The Polynesian colonization of New Zealand occurred quite recently in history (about 700-800 years BP) and resulted in abrupt and huge landscape modifications, as documented by sedimentary charcoal and pollen records. The native forest was not adapted to fire, thus burning for land clearance impacted dramatically on the ecosystem by modifying the composition of vegetation (McWethy et al., 2014). Therefore, this location can be considered an extraordinary test site for the study of the very first human impacts on the environment. Despite the incontrovertible evidence of some unprecedented fire events right after the arrival of the Māori, reconstructed through charcoal, its significance as a tracer for local and anthropogenic fire events has been questioned, stressing the need for new markers to confirm and complete the information about human presence and its effective impact (Butler, 2008). In the present work, novel organic molecular proxies are proposed for the reconstruction of fire events in association with anthropic activities. Namely, faecal sterols (FeSt), polycyclic aromatic hydrocarbons (PAHs) and monosaccharide anhydrides (MAs) were individuated as suitable molecular markers of human presence and fire activity, respectively. In particular, coprostanol accounts for about 60% of total sterol content in human faeces, being much less relevant in animal dejections (Bull et al., 2002). Together with its degradation product epi-coprostanol, it is well conserved in sedimentary archives and can be highly useful in paleoenvironmental reconstructions of human settlements. PAHs are produced in relevant amounts by combustion in conditions of oxygen depletion, and diagnostic ratios (DR) between specific molecules can be used for inferring fuel and sources (Ravindra et al., 2008). MAs are specific tracers of biomass burning, being generated only by the combustion of cellulose and hemicelluloses above 300° C (Simoneit et al., 1999). The three classes of tracers were analyzed in a sediment core from Lake Kirkpatrick (570 m asl), and FeSt were analyzed also in a core from Lake Diamond (380 m asl). Both lakes are located in the Otago region, in New Zealand South Island. The charcoal record for Lake Kirkpatrick (LK) and Lake Diamond (LD) shows major fire episodes around AD 1350, confirmed for LK by corresponding high levels of PAHs, ascribable to biomass burning (as further evidenced by DR), and MAs, both peaking at c. AD 1350. Moreover, the same trend is observed also in the fluxes of coprostanol and epi-coprostanol, whose sum results in two peaks at c. AD 1346 and 1351, respectively. For LD, a peak in FeSt is observed as well, slightly preceding the increase in fire activity starting around AD 1330. These findings confirm not only an important presence of humans in the area and the large use of fire at the time, but also the validity of selected tracers for complementing and refining the reconstructions enabled by charcoal analysis.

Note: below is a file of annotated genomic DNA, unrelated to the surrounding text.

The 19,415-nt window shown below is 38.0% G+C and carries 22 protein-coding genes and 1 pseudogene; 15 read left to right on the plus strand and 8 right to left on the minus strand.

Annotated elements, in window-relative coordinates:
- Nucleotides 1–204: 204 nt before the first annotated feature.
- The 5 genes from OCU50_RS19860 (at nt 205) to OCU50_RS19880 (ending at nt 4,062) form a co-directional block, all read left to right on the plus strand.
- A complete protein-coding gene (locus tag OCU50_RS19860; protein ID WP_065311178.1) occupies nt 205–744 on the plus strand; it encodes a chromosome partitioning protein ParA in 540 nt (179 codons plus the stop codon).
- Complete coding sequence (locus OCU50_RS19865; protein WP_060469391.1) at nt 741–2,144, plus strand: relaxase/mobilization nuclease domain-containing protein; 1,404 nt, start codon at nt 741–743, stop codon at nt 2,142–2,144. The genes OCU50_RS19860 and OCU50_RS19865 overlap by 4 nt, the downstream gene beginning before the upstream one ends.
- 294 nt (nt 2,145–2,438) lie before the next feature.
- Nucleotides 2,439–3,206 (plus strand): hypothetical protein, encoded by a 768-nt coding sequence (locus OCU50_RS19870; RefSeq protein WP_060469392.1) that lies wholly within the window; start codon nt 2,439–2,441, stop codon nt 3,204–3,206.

|Titolo:||Use of organic biomarkers for the Late Holocene reconstruction of fire and human presence in New Zealand|
|Data di pubblicazione:||2016|
|Appare nelle tipologie:||4.3 Poster in Atti di convegno|